Court dismisses Avvo.com class action lawsuit

Yesterday District Judge Lasnik of the Western District of Washington granted Avvo.com’s motion to dismiss the class action complaint filed against the site earlier this year, ruling that the plaintiffs’ claims were barred by the First Amendment and Washington’s Consumer Protection Act (“CPA”). If you aren’t familiar with the case,

Plaintiffs’ primary challenge is to the accuracy and validity of the numerical rating system used by Avvo to compare attorneys. Defendants assert that the opinions expressed through the rating system, (i.e., that attorney X is a 3.5 and/or that an attorney with a higher rating is better able to handle a particular case than an attorney with a lower rating), are absolutely protected by the First Amendment and cannot serve as the basis for liability under state law.

Directing that “the key issue is whether the challenged statement could ‘reasonably have been interpreted as stating actual facts’ about plaintiff,” the court found in favor of Avvo. Among its findings-

  • Avvo’s website contains numerous reminders that the Avvo rating system is subjective. The ratings are described as an “assessment” or “judgment,” two words that imply some sort of evaluative process.
  • Neither the nature of the information provided nor the language used on the website would lead a reasonable person to believe that the ratings are a statement of actual fact.
  • [T]he Avvo rating system is an abstraction. (“No reasonable consumer would believe that Avvo is asserting that plaintiff Browne is a ‘5.5.’”)
  • [D]efendants’ rating is . . . virtually impossible to prove wrong.
  • Defendants fairly describe the nature of the information on which Avvo’s ratings are based and make it clear that (a) there may be other relevant data that the rating does not consider and (b) the conversion of the available information into a number involves judgment, interpretation, and assessment.
  • Consumers and the attorneys profiled have access to the underlying information and, while they may disagree with a particular rating and/or the implied comparisons drawn therefrom, “[t]here is no objective standard by which one can measure an advocate’s abilities with any certitude or determine conclusively the truth or falsity of [Avvo’s] statements . . . .”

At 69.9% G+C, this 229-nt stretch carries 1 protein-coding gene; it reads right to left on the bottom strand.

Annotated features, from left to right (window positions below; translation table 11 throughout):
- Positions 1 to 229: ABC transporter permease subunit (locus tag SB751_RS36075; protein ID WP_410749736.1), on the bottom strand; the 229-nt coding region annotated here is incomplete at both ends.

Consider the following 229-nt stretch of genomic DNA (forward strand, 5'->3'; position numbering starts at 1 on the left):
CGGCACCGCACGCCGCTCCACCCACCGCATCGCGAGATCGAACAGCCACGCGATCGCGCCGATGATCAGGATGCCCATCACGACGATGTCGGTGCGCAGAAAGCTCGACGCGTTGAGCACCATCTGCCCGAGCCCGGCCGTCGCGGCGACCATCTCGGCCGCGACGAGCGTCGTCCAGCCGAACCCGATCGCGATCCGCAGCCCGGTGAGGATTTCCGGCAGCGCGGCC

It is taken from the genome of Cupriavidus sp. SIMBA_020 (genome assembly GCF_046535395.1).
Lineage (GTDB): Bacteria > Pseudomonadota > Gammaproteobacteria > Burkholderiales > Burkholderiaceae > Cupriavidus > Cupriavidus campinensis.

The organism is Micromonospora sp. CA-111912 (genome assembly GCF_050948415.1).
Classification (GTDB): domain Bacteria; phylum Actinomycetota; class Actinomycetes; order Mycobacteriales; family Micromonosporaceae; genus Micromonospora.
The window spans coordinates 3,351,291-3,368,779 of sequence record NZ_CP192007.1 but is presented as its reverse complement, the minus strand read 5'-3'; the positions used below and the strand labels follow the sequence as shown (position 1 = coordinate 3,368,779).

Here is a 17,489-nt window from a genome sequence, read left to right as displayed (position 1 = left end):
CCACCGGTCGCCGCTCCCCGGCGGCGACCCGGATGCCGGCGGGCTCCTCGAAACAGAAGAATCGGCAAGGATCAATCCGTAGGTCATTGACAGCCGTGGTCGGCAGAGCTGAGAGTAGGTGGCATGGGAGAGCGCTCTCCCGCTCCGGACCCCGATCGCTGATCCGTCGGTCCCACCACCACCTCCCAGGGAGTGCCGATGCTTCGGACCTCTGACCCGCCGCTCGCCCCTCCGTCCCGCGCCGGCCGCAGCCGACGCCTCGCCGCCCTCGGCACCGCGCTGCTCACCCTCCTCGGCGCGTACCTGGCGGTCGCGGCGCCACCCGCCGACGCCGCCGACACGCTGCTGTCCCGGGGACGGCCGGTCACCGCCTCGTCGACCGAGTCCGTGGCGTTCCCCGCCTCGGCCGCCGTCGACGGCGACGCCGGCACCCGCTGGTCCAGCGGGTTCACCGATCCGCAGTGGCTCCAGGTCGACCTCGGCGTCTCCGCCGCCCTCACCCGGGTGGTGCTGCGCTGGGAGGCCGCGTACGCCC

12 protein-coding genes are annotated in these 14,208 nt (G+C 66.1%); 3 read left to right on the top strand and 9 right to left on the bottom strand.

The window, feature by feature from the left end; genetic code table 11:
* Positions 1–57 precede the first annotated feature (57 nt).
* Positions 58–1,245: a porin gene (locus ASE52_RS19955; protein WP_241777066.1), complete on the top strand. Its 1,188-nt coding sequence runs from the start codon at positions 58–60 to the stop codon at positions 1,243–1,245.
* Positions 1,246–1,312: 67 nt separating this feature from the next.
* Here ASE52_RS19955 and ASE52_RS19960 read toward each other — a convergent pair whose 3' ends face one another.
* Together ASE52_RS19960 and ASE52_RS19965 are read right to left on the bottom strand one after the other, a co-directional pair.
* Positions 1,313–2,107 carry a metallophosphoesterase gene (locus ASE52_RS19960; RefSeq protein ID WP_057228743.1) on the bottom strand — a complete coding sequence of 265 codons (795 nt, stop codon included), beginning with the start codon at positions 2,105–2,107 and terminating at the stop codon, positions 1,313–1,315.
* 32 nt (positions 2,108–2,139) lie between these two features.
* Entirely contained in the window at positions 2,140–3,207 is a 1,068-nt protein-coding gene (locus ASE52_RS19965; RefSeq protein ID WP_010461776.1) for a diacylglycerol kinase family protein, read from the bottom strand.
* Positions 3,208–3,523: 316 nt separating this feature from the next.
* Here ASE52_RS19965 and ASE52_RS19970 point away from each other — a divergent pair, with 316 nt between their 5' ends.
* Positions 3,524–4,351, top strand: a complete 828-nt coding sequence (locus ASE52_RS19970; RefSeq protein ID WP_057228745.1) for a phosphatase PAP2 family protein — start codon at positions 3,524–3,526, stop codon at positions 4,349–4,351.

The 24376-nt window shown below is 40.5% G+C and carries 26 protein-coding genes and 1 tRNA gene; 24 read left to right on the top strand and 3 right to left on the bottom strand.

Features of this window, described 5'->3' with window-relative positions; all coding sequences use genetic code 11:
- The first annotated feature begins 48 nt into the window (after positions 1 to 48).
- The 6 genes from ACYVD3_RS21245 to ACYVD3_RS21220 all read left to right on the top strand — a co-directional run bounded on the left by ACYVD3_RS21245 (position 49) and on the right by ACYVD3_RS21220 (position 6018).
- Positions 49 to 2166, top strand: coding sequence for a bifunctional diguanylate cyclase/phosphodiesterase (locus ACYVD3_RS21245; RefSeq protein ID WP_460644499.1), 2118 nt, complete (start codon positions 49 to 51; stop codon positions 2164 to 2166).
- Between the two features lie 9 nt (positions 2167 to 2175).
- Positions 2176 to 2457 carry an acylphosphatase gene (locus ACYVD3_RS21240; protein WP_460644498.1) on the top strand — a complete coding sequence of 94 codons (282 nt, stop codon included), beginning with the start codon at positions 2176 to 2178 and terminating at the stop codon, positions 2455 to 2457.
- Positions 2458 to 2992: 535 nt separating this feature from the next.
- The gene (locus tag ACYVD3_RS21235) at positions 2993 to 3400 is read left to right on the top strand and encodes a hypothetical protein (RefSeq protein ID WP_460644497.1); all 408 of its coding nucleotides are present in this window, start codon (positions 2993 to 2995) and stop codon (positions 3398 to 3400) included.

Thus “[t]o the extent that [plaintiffs] seek to prevent the dissemination of opinions regarding attorneys and judges . . . the First Amendment precludes their cause of action.”

The opinion also includes an analysis and rejection of related claims under the CPA (plaintiffs also argued that (i) Avvo mischaracterized its rating systems, (ii) some of the data included in profiles is inaccurate, and (iii) Avvo’s overall business model is coercive). The court declined to address Avvo’s Section 230 defense, noting that “[p]laintiffs have disavowed any claim based on content that Avvo obtained from a third-party.”

Interestingly, the court seemed to leave the door open to claims against Avvo by individuals who rely on Avvo ratings to their detriment (“Consumers who were misled by the information and ratings provided by Avvo are the direct victims of the alleged wrongdoing.”) However, the remark was made while observing the remoteness of plaintiffs’ asserted damages, and may more properly be construed to mean that consumers directly harmed by an Avvo-rated attorney’s conduct would have a stronger position under the CPA than the plaintiffs do here, and that such a consumer claim would be made against the subject attorney.

Plaintiffs’ request for leave to amend their complaint was denied, so perhaps the Ninth Circuit will be the next stop for their claims.

Kudos to Avvo, which has responded to the decision on its blog. And thank you to Venkat Balasubramani for notifying me last night of Judge Lasnik’s ruling.

Guest Post: Lawsuit challenges online gambling ban in Washington state

In addition to being a skilled chess player, my partner John Leonard is also no stranger to the inside of a casino. While I don’t think he’s ever made a virtual wager, I thought he’d enjoy summarizing the following case, which challenges Washington’s Internet gambling prohibition. Thank you to Mr. Rousso for sharing the discovery request linked to below. -MHE